...you will find that despite the pain, loss, uncertainties, contradictions, etc., that the Lord is always IMMANUEL in our time and space - always with us, never to forsake us or to leave us. He is Lord over our pain and our joy (2 Corinthians 1:3-10). He is is with us all the time, everywhere and in all circumstances. Thru this hope we will have the courage to look up beyond the clouds from our devastations to find faith and love. Hebrews 12:3 encourages us to not grow weary...”Consider Him (Christ) who endured from sinners such hostility against himself, so that you may not grow weary or fainthearted.”
So, during this COVID influenced year, in this Christmas season, I am asking you NOT to be limited by the linear-straight timelines of this world. Remember that He is the Lord of our time and timelines. Time works very differently in Christ. He is the Lord of your Sabbath and your salvation. So, be strong and of good courage.
My intention for showing you this movie clip fronm the movie Arrival was to encourage you. With our Savior and Lord Christ, past anguish must not be hidden from His grace – neither should we fear future anguish. Which is to say: We shouldn’t let the possibility of future sorrow intimidate us. We should not shrink away from life with a sense of fear, born from fear that ‘evil and pain’ may lie somewhere ahead on this linear path we call time. Yes, pain, anguish and sorrow feels awful when we encounter it. But there is more to life than a linear path through it. We can enter God’s world of “Olam Haba,”(Hebrew) a world in which past, present, and future blends into a single, intensely powerful Christ-experience existence. A world in which everything you ever were, or will be in Christ – you now experience in a unified kind of way by the power of the Holy Spirit. There is a circular time path in Christ were your hope and victory lies in His life (See Matthew 17:1-23). And knowing that, perhaps you too, can summon the courage to lean on His Holy Word and Holy Spirit, embrace life more fully, not fearing the future.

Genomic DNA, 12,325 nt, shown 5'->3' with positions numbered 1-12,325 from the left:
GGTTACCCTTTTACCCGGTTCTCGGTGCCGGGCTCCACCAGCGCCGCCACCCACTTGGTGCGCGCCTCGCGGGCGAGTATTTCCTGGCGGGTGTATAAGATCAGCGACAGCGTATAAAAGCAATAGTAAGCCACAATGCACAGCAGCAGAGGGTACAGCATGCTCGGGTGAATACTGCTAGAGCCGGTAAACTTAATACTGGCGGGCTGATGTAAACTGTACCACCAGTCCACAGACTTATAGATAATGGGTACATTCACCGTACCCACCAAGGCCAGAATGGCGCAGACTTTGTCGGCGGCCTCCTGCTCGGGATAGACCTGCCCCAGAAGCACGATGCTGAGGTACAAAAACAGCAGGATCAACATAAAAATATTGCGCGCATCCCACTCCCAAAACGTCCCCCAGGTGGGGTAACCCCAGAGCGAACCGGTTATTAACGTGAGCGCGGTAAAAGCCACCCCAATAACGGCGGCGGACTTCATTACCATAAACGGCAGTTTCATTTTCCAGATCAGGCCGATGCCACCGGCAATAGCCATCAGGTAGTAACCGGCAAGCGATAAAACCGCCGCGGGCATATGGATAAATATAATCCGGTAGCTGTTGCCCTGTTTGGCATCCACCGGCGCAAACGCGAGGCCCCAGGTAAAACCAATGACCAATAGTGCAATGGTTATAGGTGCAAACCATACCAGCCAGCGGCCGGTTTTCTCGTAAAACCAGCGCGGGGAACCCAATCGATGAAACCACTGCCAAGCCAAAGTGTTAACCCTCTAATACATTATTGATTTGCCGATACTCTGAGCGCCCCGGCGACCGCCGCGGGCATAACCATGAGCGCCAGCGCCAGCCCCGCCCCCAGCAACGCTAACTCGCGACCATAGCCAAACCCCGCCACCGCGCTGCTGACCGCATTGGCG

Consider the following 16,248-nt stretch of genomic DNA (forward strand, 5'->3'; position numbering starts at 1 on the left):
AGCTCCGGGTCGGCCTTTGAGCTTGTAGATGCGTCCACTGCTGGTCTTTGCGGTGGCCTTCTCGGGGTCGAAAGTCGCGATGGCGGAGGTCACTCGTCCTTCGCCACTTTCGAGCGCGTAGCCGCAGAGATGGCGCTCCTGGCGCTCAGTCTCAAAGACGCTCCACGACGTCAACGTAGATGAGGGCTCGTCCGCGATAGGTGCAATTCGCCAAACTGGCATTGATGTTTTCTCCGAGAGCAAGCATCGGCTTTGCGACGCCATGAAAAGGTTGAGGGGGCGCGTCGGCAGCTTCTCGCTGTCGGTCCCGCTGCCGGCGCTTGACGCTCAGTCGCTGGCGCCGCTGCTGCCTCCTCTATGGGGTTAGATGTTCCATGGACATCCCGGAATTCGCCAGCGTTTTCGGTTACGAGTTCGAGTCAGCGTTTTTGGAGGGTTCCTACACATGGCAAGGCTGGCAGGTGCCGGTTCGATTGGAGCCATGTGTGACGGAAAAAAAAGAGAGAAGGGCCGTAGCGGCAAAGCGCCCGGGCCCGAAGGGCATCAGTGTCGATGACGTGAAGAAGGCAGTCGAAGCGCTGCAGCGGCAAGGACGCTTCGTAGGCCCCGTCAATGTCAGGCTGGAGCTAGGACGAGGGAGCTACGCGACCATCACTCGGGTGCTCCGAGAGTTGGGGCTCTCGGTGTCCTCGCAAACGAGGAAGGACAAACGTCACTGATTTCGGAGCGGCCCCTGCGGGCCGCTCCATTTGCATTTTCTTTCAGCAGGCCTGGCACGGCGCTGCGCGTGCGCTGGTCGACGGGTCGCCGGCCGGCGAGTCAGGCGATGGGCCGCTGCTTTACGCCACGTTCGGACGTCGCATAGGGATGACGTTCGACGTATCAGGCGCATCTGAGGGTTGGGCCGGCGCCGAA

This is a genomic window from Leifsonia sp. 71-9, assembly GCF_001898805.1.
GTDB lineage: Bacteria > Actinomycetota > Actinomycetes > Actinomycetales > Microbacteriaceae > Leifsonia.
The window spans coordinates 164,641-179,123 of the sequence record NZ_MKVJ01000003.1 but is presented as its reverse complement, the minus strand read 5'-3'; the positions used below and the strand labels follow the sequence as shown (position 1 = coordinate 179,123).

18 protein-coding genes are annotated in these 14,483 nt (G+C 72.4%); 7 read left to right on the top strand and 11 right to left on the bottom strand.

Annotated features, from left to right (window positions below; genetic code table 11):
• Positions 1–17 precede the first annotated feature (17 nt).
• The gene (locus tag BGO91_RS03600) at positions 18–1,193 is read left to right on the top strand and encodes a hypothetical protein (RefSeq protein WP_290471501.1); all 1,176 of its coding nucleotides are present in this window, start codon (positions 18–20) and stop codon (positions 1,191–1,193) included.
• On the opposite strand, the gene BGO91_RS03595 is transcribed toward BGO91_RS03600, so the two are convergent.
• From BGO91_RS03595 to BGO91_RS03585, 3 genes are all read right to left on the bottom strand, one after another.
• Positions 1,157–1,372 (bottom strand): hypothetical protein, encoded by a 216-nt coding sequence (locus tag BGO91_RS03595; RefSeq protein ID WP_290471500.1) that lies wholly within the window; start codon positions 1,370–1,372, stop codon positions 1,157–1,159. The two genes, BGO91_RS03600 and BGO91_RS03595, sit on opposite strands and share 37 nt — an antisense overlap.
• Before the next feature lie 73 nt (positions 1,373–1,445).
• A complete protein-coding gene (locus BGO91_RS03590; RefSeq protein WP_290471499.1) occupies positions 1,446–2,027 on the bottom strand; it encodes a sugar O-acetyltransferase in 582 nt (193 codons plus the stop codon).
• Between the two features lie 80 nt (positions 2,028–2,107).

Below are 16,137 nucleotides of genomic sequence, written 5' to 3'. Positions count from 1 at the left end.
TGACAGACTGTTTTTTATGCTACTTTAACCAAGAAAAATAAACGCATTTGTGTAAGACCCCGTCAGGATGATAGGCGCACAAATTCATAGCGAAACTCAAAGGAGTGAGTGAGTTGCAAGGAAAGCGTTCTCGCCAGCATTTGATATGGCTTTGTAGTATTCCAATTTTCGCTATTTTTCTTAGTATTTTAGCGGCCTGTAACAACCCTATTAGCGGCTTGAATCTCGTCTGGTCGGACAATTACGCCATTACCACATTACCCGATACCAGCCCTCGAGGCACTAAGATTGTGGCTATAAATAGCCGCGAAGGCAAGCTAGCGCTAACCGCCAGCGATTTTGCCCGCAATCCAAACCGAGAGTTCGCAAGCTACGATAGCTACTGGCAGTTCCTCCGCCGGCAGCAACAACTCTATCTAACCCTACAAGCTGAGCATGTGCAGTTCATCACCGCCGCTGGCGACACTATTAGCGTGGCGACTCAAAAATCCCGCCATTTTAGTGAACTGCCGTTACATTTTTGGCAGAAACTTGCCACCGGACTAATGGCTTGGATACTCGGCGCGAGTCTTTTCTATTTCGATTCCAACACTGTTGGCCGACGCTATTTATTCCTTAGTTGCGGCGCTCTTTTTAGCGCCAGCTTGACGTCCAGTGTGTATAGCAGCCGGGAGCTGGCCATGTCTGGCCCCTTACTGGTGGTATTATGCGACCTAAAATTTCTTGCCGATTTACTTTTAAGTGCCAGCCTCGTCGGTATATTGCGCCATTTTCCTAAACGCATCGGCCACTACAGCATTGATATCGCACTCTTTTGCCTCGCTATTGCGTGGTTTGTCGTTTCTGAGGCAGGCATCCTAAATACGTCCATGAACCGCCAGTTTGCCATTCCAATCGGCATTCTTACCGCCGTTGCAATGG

Merry Christmas 🎁🎄
On March-17 Governor Baker issued an emergency order limiting gatherings to 25 individuals and prohibiting on-premises consumption of food or drink at bars and restaurants.See Official MA Website: https://www.mass.gov/info-
Martin Luther, the primary leader of the Reformation, lived in Germany during the era of the deadly Bubonic Plague. Regarding that time of crisis, he wrote: "I shall ask God mercifully to protect us. Then I shall fumigate, help purify the air, administer medicine and take it. I shall avoid places and persons where my presence is not needed in order not to become contaminated and thus perchance inflict and pollute others and so cause their death as a result of my negligence. If God should wish to take me, he will surely find me and I have done what he has expected of me and so I am not responsible for either my own death or the death of others. If my neighbor needs me however I shall not avoid place or person but will go freely as stated above. See, this is such a God-fearing faith because it is neither brash nor foolhardy and does not tempt God." (Luther's Works, Volume 43, p.132).
Martin Luther was not a perfect man by any means, but he was obviously gifted with extraordinary wisdom for an unspeakably difficult time.